verses 1-3, “That which was from the beginning, which we have heard, which we have seen with our eyes, which we have looked upon, and our hands have handled, of the Word of life; (For the life was manifested, and we have seen it, and bear witness, and shew unto you that eternal life, which was with the Father, and was manifested unto us;) That which we have seen and heard declare we unto you, that ye also may have fellowship with us; and truly our fellowship is with the Father, and with his Son Jesus Christ.”
Then he says, verse 4, “And these things write we unto you that your joy may be full.” Or that your joy may continue to be full. He takes for granted you have it. You know, that you would be in fellowship, and obviously somehow you being fulfilled or experiencing joy is directly related to the quality of fellowship or communion or cahoots that you have with Jesus [Yeshua] personally.
Maturity is a process of sinning less and repenting more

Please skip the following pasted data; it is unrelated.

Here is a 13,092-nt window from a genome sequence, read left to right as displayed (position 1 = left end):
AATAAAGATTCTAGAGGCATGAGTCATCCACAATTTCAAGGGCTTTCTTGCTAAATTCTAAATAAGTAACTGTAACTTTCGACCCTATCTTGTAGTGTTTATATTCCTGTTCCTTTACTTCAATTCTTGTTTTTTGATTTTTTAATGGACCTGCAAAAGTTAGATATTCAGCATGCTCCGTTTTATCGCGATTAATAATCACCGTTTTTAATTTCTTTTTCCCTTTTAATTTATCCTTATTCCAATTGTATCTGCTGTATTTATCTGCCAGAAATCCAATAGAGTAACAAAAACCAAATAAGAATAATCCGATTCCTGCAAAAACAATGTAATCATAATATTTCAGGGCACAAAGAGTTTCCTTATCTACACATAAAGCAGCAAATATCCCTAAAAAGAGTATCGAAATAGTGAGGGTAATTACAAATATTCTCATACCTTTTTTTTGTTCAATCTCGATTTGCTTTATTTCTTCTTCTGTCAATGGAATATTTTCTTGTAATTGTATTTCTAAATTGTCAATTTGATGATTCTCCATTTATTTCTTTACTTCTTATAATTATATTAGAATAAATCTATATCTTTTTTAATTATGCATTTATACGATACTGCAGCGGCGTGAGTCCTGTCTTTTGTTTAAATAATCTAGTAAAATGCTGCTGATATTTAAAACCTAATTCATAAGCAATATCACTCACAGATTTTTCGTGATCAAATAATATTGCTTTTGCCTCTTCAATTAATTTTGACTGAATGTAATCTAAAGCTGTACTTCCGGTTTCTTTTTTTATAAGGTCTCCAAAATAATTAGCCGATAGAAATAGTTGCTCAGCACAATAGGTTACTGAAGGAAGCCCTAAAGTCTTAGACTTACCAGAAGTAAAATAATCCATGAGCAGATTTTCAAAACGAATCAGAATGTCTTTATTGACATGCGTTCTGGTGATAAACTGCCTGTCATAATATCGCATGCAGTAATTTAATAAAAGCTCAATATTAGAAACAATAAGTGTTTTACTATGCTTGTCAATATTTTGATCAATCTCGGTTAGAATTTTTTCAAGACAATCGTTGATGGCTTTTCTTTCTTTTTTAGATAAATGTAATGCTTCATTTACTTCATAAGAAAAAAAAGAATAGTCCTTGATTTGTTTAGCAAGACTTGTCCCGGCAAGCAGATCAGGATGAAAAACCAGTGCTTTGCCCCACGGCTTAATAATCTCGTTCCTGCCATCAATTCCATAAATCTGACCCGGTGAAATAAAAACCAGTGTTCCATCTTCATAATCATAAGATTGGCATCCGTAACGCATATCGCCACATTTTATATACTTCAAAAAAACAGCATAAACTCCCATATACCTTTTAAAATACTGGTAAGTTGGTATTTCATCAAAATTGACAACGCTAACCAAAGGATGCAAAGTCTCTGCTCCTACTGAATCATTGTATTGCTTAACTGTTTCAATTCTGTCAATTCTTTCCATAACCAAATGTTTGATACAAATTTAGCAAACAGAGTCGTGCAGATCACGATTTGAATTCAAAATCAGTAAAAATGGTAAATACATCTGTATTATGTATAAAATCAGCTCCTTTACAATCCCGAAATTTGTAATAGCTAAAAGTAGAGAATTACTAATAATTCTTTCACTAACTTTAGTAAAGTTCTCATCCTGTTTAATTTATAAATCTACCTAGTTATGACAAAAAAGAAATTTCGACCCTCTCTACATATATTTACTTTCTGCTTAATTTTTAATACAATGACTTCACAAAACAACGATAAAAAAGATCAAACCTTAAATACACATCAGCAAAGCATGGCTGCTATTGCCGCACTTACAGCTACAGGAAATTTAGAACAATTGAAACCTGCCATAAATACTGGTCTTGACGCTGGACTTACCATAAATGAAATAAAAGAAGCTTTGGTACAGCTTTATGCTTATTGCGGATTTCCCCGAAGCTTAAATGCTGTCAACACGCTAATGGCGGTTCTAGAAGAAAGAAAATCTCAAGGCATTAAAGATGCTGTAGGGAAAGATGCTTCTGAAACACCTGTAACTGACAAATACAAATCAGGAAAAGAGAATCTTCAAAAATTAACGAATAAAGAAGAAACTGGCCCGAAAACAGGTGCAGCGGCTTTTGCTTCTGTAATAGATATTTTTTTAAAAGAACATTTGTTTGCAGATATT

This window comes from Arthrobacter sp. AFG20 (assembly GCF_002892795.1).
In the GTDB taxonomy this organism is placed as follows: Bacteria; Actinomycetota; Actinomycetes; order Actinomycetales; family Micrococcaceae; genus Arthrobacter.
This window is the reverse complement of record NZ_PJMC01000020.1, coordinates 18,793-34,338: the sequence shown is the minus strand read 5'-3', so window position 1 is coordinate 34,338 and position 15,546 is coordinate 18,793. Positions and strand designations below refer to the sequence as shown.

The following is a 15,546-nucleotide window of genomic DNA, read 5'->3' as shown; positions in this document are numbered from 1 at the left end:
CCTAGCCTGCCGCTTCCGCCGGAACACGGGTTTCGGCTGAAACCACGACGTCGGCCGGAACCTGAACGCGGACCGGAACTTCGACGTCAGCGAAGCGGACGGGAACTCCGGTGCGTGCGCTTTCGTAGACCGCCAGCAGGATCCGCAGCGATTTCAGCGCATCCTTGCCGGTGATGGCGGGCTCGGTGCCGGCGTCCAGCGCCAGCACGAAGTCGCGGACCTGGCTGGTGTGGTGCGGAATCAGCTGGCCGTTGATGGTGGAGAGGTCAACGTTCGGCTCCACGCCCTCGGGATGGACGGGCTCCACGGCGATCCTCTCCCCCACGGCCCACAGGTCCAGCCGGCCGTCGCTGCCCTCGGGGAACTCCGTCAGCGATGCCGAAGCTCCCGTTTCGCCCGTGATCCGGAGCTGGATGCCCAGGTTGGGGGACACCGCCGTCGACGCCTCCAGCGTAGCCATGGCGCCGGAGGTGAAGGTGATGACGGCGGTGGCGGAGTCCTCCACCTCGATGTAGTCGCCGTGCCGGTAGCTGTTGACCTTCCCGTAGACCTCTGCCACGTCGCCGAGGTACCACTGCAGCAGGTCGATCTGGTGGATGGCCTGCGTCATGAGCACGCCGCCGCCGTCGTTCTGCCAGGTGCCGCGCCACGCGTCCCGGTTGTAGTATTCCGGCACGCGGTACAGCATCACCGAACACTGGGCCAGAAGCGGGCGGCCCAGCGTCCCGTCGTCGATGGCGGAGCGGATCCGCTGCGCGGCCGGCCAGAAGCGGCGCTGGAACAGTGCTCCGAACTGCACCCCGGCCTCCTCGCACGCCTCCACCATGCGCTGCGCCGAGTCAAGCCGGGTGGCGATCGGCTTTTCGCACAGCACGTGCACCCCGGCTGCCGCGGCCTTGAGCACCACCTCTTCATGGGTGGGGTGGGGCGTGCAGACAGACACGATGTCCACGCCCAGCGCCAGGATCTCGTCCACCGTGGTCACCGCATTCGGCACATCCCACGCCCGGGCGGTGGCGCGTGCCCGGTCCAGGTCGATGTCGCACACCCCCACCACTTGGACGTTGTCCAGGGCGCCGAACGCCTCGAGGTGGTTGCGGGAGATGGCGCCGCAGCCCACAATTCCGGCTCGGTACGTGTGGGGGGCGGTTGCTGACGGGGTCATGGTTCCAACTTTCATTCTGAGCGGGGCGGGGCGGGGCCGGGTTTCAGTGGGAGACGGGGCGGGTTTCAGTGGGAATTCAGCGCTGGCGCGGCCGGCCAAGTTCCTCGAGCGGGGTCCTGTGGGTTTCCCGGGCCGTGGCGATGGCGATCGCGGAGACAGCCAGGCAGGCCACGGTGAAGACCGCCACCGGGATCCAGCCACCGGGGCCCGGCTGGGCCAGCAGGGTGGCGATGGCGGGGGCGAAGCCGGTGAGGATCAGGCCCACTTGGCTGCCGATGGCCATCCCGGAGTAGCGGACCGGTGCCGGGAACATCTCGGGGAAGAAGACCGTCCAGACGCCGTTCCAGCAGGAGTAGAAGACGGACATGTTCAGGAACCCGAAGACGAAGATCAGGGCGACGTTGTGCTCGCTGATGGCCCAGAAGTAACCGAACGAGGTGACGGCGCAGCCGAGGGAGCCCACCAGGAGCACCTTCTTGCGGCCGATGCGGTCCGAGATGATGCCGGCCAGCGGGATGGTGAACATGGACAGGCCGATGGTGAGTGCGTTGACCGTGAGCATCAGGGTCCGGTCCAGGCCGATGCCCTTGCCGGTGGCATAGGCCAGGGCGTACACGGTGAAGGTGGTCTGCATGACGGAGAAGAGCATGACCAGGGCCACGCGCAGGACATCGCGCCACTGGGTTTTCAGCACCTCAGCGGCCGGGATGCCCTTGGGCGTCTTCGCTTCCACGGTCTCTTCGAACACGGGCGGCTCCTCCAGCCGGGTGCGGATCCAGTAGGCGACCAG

So, the second reason that your joy may remain full. “This then is the message” verse 5, “that we have heard of him, and declare unto you, that God is light, and in him there is no darkness at all.” And there is something here in the Greek called a double-negative that we don’t have in English. If somebody does it in English we correct them. It says “that in him there is no darkness at all, no not at all” is the sense of it. So there is a double-negative to bring the point across. And this is the message we’ve heard, that God is light, God dwells in unapproachable light. We hear people say “I’ve seen the light”. Paul says that we should pray “that the light of the glorious gospel would shine within our being”, and again, this is not a physical light. It is not a physical light. And you and I, even as believers, ‘Oh Lord, I’m struggling, I really want to know you love me. Just shine a beam of light through my bedroom’, you know, ‘just let an angel feather drift down’. You know, we’d probably have a heart attack if a light shined down in our bedroom. But that’s not what it’s talking about. It says in John chapter 1 that Jesus, with him was the life, and the life is the light of men. He says in John chapter 3, verses 19-21 that men do not come to him because they love darkness more than light, they “agape” darkness. And that means unbelievers “agape”, have a devoted love, towards darkness. And the idea is, and you know with your friends, your unsaved friends and relatives and people you know, you could talk to them about karate, you can talk to them about dieting, you can talk to them about Jenny Craig, talk to them about anything that makes them feel good. But as soon as you say “Jesus” or “sin” or “savior” they’re out the door. Because Jesus said ‘the reason men don’t come to me is it brings their deeds into the light and makes manifest what they are.’ And for men to come to Jesus…if you have an electrical problem you need and electrician, if you got a plumbing problem, you need a plumber, if you got a sin problem you need a savior. And Jesus is not just a great teacher or guru, he was [and is] the Savior of the world, the Son of God. And John will develop that here. And for us to come to him means to bring our life into the light. Paul says in Ephesians chapter 5 that ‘anything that doth make manifest is light.’ ‘Anything that doth make manifest is light.’ What that means for you Christians, and me, as we’re struggling, we couldn’t even be struggling if the light of God wasn’t shining in our life. Thank God that we’re struggling. Because what that means is we recognize areas that need to change. “Anything that doth make manifest is light.’” The only reason we can feel bad or want to change is because this light which is the life of men has shone into our lives, and we see our life for what it is. We see our depravity for what it is. We see our selfishness for what it is. We didn’t see any of that before we got saved. We wanted to take care of numero uno, number one, all I want to do it is get my pleasure and my drugs and my sleep and my food and my clothes and me, me, me, me, me. And then you get saved and you cannot do the same things you used to do. You cannot be happy with the same things you used to be happy with because you look at yourself and you know there are just things that need to change. You try to do the same things and you know ‘This ain’t right, Lord don’t come now, Oh Lord, wait till I get this straightened out.’ I mean, “anything that doth make manifest is light.” It says here, “God dwells in light, in him is no darkness at all.” The closer we get to him, the more we see ourselves for what we are. That is why I think maturity is a process of sinning less and repenting more. And I think the great saints of God, as they came to the end of their lives, walking with the Lord, 30, 40, 50, 60 years, they were more appalled at themselves, the closer they get to the light. But of course, the more appalled we get at ourselves, the more we understand his grace and his glory and that no flesh will glory in his presence, and that all the glory goes to him. The more that we are appalled at ourselves, the more we understand only through the blood of Christ could any of us be saved, and that none of us will glory in his presence. So he says here [in verse 5] ‘the thing that we’re declaring is that God light, in him is no darkness at all.’